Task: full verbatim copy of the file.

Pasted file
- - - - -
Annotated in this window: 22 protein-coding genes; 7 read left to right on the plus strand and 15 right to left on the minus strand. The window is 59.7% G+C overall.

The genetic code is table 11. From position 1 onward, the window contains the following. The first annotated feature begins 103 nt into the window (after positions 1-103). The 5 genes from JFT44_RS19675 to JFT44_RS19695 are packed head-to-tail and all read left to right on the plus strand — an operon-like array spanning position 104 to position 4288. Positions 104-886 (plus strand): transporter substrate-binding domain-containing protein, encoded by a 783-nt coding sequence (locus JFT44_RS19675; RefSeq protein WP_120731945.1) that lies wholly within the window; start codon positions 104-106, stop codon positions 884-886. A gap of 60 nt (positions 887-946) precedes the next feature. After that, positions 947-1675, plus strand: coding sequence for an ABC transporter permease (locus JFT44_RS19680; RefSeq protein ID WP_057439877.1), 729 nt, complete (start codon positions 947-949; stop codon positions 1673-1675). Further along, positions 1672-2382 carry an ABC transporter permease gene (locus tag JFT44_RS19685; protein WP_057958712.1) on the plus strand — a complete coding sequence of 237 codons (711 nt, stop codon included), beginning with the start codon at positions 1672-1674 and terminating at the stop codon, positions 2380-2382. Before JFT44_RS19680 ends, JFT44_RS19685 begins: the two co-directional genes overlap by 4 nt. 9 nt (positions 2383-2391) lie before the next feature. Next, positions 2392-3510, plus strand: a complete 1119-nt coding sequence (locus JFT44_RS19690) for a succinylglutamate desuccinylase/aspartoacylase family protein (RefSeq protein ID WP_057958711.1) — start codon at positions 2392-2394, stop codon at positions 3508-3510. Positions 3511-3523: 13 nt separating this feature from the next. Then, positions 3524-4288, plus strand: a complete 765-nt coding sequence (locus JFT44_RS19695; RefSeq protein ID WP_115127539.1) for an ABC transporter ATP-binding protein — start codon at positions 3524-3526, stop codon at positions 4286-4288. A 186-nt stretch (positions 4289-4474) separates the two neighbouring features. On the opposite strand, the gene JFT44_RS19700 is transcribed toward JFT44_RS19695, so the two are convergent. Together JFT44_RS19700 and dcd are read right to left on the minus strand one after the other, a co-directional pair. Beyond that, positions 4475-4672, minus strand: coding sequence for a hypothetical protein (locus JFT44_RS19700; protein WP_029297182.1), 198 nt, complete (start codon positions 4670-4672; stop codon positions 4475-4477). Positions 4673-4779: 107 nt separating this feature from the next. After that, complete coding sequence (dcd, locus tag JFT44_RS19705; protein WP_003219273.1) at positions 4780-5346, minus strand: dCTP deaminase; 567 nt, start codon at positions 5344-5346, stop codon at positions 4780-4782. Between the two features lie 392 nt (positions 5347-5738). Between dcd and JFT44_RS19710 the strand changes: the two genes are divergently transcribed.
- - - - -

Annotated in this window: 22 protein-coding genes; 7 read left to right on the plus strand and 15 right to left on the minus strand. The window is 59.7% G+C overall.

The genetic code is table 11. From position 1 onward, the window contains the following. The first annotated feature begins 103 nt into the window (after positions 1-103). The 5 genes from JFT44_RS19675 to JFT44_RS19695 are packed head-to-tail and all read left to right on the plus strand — an operon-like array spanning position 104 to position 4288. Positions 104-886 (plus strand): transporter substrate-binding domain-containing protein, encoded by a 783-nt coding sequence (locus JFT44_RS19675; RefSeq protein WP_120731945.1) that lies wholly within the window; start codon positions 104-106, stop codon positions 884-886. A gap of 60 nt (positions 887-946) precedes the next feature. After that, positions 947-1675, plus strand: coding sequence for an ABC transporter permease (locus JFT44_RS19680; RefSeq protein ID WP_057439877.1), 729 nt, complete (start codon positions 947-949; stop codon positions 1673-1675). Further along, positions 1672-2382 carry an ABC transporter permease gene (locus tag JFT44_RS19685; protein WP_057958712.1) on the plus strand — a complete coding sequence of 237 codons (711 nt, stop codon included), beginning with the start codon at positions 1672-1674 and terminating at the stop codon, positions 2380-2382. Before JFT44_RS19680 ends, JFT44_RS19685 begins: the two co-directional genes overlap by 4 nt. 9 nt (positions 2383-2391) lie before the next feature. Next, positions 2392-3510, plus strand: a complete 1119-nt coding sequence (locus JFT44_RS19690) for a succinylglutamate desuccinylase/aspartoacylase family protein (RefSeq protein ID WP_057958711.1) — start codon at positions 2392-2394, stop codon at positions 3508-3510. Positions 3511-3523: 13 nt separating this feature from the next. Then, positions 3524-4288, plus strand: a complete 765-nt coding sequence (locus JFT44_RS19695; RefSeq protein ID WP_115127539.1) for an ABC transporter ATP-binding protein — start codon at positions 3524-3526, stop codon at positions 4286-4288. A 186-nt stretch (positions 4289-4474) separates the two neighbouring features. On the opposite strand, the gene JFT44_RS19700 is transcribed toward JFT44_RS19695, so the two are convergent. Together JFT44_RS19700 and dcd are read right to left on the minus strand one after the other, a co-directional pair. Beyond that, positions 4475-4672, minus strand: coding sequence for a hypothetical protein (locus JFT44_RS19700; protein WP_029297182.1), 198 nt, complete (start codon positions 4670-4672; stop codon positions 4475-4477). Positions 4673-4779: 107 nt separating this feature from the next. After that, complete coding sequence (dcd, locus tag JFT44_RS19705; protein WP_003219273.1) at positions 4780-5346, minus strand: dCTP deaminase; 567 nt, start codon at positions 5344-5346, stop codon at positions 4780-4782. Between the two features lie 392 nt (positions 5347-5738). Between dcd and JFT44_RS19710 the strand changes: the two genes are divergently transcribed.